Saturday, July 07, 2012

Lessons from Silicon Valley

USA Today points out that it's good to work in the tech industry:
If you haven't been to the company spa, arcade, bar or bowling alley, you probably work outside of Silicon Valley. 
Technology companies are lavishing employees with perks here at a time when much of the nation is experiencing just the opposite: job cuts, belt-tightening at the office and the strains of a generally sour economy. 
...Free massages, hair cuts, laundry services, shuttles, gourmet meals and snacks galore are only some of the treats showered on employees. The list goes on. Google's success years ago allowed it to set the bar on comforts. Now it's looking like a perk playground on steroids in tech. 
...Facebook is transforming its new Menlo Park headquarters into a Silicon Disneyland. The former Sun Microsystems property underwent a makeover that tore down office cubicles and put in shared work tables, couches, bars, cafes, eateries and even pubs. 
Philz Coffee, a popular local chain, serves drinks made to order, but they're not free. People work outside at cafe tables. Nearby, there's a new outdoor barbecue shack with seating. 
The kitchen staff puts out food carts that offer hot dogs, pizza or tacos along the main walkway. And Facebook has two main eateries to feed its staff -- Epic Cafe and Cafe 18 -- which can seat hundreds of the young, T-shirt-clad, smart and pretty people, most of whom are under 30. All food is free, day and night.
So why are Silicon Valley employers so nice? Did the programmers and techies form a union? Did left-wing politicians pass regulations mandating free food and access to spas and bowling alleys? Are employers in the tech industry just nicer and more generous than you average corporate titan? The answer to all of these, of course, is no. In fact, the tech industry is almost entirely union-free, the sector does not face especially onerous regulation (certainly compared to other sectors such as finance and health care) and it is not obvious that tech CEOs are particularly nice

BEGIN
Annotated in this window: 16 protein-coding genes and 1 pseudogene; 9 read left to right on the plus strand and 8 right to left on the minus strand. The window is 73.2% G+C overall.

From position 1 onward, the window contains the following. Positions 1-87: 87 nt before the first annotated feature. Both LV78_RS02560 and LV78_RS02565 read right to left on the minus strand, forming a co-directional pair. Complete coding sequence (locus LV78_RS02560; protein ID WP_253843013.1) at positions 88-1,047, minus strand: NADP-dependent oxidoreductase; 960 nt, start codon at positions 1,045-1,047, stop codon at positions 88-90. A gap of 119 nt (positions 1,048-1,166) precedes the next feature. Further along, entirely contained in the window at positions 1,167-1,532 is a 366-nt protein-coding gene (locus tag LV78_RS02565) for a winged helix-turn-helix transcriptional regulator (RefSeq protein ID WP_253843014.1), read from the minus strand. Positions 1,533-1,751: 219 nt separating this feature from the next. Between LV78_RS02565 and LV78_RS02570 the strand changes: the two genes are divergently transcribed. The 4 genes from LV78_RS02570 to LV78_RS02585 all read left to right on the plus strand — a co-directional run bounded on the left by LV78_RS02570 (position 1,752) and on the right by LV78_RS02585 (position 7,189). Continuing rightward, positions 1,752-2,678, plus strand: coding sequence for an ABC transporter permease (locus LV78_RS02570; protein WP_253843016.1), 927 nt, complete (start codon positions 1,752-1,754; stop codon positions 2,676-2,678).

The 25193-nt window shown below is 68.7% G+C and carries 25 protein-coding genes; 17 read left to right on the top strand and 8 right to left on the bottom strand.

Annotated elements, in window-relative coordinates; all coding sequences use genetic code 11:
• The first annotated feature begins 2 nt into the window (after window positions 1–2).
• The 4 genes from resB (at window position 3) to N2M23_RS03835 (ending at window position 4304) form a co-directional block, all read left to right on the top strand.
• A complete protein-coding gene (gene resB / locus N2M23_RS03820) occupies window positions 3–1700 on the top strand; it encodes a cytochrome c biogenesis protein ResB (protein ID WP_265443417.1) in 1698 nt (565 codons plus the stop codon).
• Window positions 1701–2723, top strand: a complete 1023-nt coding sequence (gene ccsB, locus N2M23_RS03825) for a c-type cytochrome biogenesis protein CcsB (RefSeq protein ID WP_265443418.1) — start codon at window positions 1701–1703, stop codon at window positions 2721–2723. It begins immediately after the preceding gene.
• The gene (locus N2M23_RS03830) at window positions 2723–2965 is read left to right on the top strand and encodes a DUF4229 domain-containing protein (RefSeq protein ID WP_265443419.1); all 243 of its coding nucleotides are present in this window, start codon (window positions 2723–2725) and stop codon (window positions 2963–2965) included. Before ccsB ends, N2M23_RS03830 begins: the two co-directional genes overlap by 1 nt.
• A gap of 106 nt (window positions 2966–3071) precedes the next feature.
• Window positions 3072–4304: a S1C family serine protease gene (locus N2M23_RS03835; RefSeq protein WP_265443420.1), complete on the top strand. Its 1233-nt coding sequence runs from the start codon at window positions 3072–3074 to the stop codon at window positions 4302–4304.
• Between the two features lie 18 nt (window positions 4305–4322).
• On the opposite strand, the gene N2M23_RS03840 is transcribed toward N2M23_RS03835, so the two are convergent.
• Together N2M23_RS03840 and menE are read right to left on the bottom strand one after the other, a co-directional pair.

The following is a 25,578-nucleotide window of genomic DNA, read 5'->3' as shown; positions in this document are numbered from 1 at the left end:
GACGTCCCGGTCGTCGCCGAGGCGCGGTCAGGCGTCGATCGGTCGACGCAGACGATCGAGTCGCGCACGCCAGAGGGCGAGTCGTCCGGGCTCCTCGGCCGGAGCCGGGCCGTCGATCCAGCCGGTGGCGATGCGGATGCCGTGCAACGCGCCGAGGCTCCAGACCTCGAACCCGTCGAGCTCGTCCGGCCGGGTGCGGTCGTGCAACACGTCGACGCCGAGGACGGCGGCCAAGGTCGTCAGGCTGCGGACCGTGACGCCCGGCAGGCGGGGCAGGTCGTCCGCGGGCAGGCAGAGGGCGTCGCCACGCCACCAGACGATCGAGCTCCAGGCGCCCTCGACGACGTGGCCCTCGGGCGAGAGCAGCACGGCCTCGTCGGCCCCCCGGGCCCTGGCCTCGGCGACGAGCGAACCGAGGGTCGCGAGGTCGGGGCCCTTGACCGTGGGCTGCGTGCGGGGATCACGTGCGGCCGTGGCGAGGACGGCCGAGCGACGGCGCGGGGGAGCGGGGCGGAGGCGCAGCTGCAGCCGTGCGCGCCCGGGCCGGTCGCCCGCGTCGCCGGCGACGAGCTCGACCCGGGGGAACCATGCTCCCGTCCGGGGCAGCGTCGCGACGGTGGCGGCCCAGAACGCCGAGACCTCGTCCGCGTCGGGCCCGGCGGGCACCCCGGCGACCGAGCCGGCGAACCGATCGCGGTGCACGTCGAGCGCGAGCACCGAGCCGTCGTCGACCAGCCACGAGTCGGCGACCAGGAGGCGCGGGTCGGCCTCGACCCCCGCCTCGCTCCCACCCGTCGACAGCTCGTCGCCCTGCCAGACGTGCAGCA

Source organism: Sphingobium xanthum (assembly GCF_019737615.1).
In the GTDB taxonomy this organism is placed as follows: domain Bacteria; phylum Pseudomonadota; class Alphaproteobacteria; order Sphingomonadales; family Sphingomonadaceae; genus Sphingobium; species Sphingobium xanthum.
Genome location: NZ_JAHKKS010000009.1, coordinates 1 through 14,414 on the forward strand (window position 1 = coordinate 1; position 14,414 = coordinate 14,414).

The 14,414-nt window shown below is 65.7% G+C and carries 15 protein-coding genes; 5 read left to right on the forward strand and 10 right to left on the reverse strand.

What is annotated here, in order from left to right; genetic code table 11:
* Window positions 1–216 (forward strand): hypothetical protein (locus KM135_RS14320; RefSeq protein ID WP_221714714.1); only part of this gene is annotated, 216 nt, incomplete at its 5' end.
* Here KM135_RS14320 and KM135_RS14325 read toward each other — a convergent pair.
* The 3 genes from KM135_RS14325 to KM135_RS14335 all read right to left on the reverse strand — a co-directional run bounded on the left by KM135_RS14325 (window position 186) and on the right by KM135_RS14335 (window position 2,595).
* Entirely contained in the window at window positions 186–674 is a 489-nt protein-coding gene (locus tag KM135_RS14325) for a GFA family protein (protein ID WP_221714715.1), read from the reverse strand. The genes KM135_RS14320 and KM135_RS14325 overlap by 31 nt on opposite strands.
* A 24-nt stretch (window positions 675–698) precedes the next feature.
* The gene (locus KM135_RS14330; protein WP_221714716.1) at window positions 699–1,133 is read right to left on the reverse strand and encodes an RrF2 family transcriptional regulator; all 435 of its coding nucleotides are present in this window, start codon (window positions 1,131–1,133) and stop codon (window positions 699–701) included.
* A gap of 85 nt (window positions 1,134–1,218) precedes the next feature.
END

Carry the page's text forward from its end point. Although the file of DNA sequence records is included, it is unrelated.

Rather, employers in Silicon Valley must compete in order to attract talent, and therefore strive to make the working experience at their firms as pleasant and attractive as possible. As the article notes:
"In this market, particularly in Silicon Valley, you've got to take extraordinary measures to stand out from the crowd" as an employer, says John Reed, executive director of technology job placement firm Robert Half Technology. 
...The need for software engineers is so great that companies are willing to pay $20,000 in finder's fees to employees who drag in the right people. 
"People with these very specific skills are in high demand," says Jason Schloetzer, assistant professor of accounting at Georgetown's McDonough School of Business.
While this blog frequently points out the boon that competition is for consumers, overlooked is that it is also the best friend of employees. Just as merchants do not offer the best quality product at the lowest price out of the goodness of their hearts but rather fear consumers will go somewhere else, business owners are incentivized to offer their employees just enough so that they do not depart for greener pastures. 

If politicians truly have the best interest of the country's workers in mind they will cease entertaining ridiculous legislation such as the Orwellian-named Employee Free Choice Act, mandating how much employees must be paid or other measures nominally meant to boost employee welfare. Rather, the best thing government can do to assist workers is provide the conditions for a dynamic economy with the most competitive labor market possible. The more employees are competing for workers, the better the pay and conditions that will be offered. In other words, stay out of the way and let the free market work. 

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